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Native Hawaiian Plants for Landscaping, Conservation, and Reforestation
|Title:||Native Hawaiian Plants for Landscaping, Conservation, and Reforestation|
|Authors:||Bornhorst, Heidi L.|
Rauch, Fred D.
|Issue Date:||May 2003|
|Publisher:||University of Hawaii|
|Citation:||Bornhorst HL, Rauch FD. 2003. Native Hawaiian plants for landscaping, conservation, and reforestation. Honolulu (HI): University of Hawaii. 19 p. (Ornamentals and Flowers; OF-30).|
|Series/Report no.:||Ornamentals and Flowers|
|Abstract:||Native Hawaiian plants have the reputation of being insignificant “weeds” or impossible to grow. This publication on the culture of native Hawaiian plants will show you that native Hawaiian plants are beautiful and unique. They can be successfully grown and mass produced for private and public landscapes, as well as for reforestation of our native forests and watersheds. Many natives, especially those native to coastal and dry forest areas will help reach Hawai‘i’s goal of reducing wasteful watering practices (xeriphitic or drought-tolerant landscaping). Many native plants such as Myoporum, Dodonaea, Vitex, Sida, Scaevola, and Sapindus have a broad range of elevation adaptation. Thus they can be grown in coastal, inland, and upland Hawaiian gardens. Once established in the cooler, wetter areas, these plants have a minimal water requirement. They are excellent candidates for xeriphitic gardens.|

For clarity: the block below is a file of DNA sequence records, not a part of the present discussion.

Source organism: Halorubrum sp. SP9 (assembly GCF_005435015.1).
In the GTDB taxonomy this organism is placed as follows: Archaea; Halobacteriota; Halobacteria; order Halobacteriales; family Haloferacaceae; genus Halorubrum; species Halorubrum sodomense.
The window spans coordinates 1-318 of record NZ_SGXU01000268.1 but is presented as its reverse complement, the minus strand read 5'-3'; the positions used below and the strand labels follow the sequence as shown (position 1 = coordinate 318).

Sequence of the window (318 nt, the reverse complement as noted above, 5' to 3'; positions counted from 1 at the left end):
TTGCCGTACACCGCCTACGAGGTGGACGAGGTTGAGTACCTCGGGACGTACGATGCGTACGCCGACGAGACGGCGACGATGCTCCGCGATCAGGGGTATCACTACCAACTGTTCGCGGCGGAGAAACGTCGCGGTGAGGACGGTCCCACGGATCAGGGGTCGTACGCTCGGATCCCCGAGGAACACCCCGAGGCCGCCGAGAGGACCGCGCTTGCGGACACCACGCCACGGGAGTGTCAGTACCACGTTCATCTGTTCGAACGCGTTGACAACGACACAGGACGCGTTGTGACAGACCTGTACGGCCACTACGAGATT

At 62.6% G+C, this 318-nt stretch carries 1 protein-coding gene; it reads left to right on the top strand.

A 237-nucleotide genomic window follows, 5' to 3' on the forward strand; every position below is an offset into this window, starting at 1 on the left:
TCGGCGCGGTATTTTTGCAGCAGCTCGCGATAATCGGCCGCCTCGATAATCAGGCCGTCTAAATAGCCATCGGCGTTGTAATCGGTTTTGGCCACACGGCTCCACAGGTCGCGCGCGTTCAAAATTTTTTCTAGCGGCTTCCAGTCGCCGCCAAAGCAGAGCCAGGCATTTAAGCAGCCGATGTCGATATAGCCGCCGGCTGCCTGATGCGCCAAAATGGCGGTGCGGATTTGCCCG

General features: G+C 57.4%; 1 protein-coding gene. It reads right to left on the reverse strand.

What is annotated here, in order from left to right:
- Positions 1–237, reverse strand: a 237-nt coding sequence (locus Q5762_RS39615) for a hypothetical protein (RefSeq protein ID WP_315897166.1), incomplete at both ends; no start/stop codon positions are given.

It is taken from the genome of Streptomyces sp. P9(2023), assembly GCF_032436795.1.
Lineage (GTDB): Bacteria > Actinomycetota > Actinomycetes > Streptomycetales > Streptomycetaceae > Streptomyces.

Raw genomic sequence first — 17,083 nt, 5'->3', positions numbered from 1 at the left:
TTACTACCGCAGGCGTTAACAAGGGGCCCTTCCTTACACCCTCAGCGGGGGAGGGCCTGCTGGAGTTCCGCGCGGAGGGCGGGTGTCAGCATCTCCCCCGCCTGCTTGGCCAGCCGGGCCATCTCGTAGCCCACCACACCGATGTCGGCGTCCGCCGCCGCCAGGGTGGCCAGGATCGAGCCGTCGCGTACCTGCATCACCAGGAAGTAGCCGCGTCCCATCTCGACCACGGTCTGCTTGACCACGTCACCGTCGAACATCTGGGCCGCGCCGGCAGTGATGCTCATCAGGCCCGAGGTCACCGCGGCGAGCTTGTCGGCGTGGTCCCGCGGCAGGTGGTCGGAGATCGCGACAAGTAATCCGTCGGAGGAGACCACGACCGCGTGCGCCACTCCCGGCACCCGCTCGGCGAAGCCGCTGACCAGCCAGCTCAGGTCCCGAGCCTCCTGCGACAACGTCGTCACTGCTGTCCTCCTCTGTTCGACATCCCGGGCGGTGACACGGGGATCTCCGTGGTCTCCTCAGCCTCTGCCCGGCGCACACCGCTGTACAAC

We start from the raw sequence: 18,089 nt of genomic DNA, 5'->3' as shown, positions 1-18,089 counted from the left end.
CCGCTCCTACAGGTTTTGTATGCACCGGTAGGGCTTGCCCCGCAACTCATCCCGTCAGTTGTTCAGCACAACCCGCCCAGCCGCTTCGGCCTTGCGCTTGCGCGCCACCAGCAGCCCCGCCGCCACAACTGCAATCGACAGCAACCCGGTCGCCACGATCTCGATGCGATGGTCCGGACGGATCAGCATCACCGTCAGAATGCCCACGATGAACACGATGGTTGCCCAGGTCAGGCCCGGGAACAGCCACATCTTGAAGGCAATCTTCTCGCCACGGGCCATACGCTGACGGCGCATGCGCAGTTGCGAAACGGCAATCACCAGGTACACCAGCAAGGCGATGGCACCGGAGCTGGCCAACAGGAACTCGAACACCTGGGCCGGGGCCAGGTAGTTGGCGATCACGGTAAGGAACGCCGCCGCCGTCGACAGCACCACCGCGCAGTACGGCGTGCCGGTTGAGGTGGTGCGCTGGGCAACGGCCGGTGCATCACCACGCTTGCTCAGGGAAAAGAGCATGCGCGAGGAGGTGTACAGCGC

|Description:||This publication was originally issued as Research Extension Series 142 in 1994. It has been edited and reformatted for availability on the CTAHR Web site.|
|Sponsor:||Generous support was provided by The Garden Club of Honolulu for some of the original printing costs.|
|Appears in Collections:||Ornamentals and Flowers, 1995 - present|
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